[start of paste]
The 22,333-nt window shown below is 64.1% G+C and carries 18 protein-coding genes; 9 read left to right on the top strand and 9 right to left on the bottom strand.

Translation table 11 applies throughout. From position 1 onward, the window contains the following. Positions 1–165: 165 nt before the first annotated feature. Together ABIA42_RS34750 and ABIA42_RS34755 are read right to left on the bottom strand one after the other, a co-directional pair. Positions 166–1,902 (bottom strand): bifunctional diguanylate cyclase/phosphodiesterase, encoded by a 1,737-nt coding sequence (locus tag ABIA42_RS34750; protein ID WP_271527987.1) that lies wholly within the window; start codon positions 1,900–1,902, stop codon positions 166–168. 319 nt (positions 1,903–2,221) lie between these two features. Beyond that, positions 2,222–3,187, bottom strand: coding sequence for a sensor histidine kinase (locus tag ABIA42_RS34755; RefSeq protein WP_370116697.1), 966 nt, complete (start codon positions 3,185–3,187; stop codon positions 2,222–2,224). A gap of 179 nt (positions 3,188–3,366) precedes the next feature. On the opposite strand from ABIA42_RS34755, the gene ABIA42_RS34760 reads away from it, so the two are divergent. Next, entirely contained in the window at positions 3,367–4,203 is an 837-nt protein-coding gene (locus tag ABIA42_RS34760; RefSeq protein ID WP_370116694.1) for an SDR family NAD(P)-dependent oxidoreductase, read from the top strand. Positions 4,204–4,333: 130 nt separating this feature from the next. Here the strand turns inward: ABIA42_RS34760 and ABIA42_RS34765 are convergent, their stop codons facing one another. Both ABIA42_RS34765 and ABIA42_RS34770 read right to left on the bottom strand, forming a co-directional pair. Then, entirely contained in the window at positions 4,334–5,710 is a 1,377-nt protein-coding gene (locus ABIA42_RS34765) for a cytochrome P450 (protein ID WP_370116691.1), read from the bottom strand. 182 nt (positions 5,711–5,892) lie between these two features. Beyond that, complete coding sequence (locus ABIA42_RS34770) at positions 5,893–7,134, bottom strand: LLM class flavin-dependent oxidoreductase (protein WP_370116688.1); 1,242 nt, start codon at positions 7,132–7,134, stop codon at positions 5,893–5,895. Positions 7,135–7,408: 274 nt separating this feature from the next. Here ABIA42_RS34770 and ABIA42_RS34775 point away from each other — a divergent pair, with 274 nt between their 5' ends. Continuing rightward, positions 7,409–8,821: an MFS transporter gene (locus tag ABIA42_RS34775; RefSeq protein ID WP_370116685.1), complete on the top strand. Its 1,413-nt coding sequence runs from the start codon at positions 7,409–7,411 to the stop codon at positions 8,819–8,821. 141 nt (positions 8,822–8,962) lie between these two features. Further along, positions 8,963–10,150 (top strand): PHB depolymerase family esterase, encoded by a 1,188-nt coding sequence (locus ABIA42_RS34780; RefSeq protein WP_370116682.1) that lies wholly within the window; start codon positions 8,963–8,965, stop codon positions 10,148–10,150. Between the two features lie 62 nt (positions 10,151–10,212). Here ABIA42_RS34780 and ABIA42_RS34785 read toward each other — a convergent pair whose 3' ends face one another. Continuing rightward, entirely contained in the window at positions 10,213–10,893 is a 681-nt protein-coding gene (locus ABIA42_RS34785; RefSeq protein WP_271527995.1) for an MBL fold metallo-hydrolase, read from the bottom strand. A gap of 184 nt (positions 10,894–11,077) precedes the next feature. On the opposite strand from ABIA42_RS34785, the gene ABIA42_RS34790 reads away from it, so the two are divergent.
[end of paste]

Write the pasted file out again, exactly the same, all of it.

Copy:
The 22,333-nt window shown below is 64.1% G+C and carries 18 protein-coding genes; 9 read left to right on the top strand and 9 right to left on the bottom strand.

Translation table 11 applies throughout. From position 1 onward, the window contains the following. Positions 1–165: 165 nt before the first annotated feature. Together ABIA42_RS34750 and ABIA42_RS34755 are read right to left on the bottom strand one after the other, a co-directional pair. Positions 166–1,902 (bottom strand): bifunctional diguanylate cyclase/phosphodiesterase, encoded by a 1,737-nt coding sequence (locus tag ABIA42_RS34750; protein ID WP_271527987.1) that lies wholly within the window; start codon positions 1,900–1,902, stop codon positions 166–168. 319 nt (positions 1,903–2,221) lie between these two features. Beyond that, positions 2,222–3,187, bottom strand: coding sequence for a sensor histidine kinase (locus tag ABIA42_RS34755; RefSeq protein WP_370116697.1), 966 nt, complete (start codon positions 3,185–3,187; stop codon positions 2,222–2,224). A gap of 179 nt (positions 3,188–3,366) precedes the next feature. On the opposite strand from ABIA42_RS34755, the gene ABIA42_RS34760 reads away from it, so the two are divergent. Next, entirely contained in the window at positions 3,367–4,203 is an 837-nt protein-coding gene (locus tag ABIA42_RS34760; RefSeq protein ID WP_370116694.1) for an SDR family NAD(P)-dependent oxidoreductase, read from the top strand. Positions 4,204–4,333: 130 nt separating this feature from the next. Here the strand turns inward: ABIA42_RS34760 and ABIA42_RS34765 are convergent, their stop codons facing one another. Both ABIA42_RS34765 and ABIA42_RS34770 read right to left on the bottom strand, forming a co-directional pair. Then, entirely contained in the window at positions 4,334–5,710 is a 1,377-nt protein-coding gene (locus ABIA42_RS34765) for a cytochrome P450 (protein ID WP_370116691.1), read from the bottom strand. 182 nt (positions 5,711–5,892) lie between these two features. Beyond that, complete coding sequence (locus ABIA42_RS34770) at positions 5,893–7,134, bottom strand: LLM class flavin-dependent oxidoreductase (protein WP_370116688.1); 1,242 nt, start codon at positions 7,132–7,134, stop codon at positions 5,893–5,895. Positions 7,135–7,408: 274 nt separating this feature from the next. Here ABIA42_RS34770 and ABIA42_RS34775 point away from each other — a divergent pair, with 274 nt between their 5' ends. Continuing rightward, positions 7,409–8,821: an MFS transporter gene (locus tag ABIA42_RS34775; RefSeq protein ID WP_370116685.1), complete on the top strand. Its 1,413-nt coding sequence runs from the start codon at positions 7,409–7,411 to the stop codon at positions 8,819–8,821. 141 nt (positions 8,822–8,962) lie between these two features. Further along, positions 8,963–10,150 (top strand): PHB depolymerase family esterase, encoded by a 1,188-nt coding sequence (locus ABIA42_RS34780; RefSeq protein WP_370116682.1) that lies wholly within the window; start codon positions 8,963–8,965, stop codon positions 10,148–10,150. Between the two features lie 62 nt (positions 10,151–10,212). Here ABIA42_RS34780 and ABIA42_RS34785 read toward each other — a convergent pair whose 3' ends face one another. Continuing rightward, entirely contained in the window at positions 10,213–10,893 is a 681-nt protein-coding gene (locus ABIA42_RS34785; RefSeq protein WP_271527995.1) for an MBL fold metallo-hydrolase, read from the bottom strand. A gap of 184 nt (positions 10,894–11,077) precedes the next feature. On the opposite strand from ABIA42_RS34785, the gene ABIA42_RS34790 reads away from it, so the two are divergent.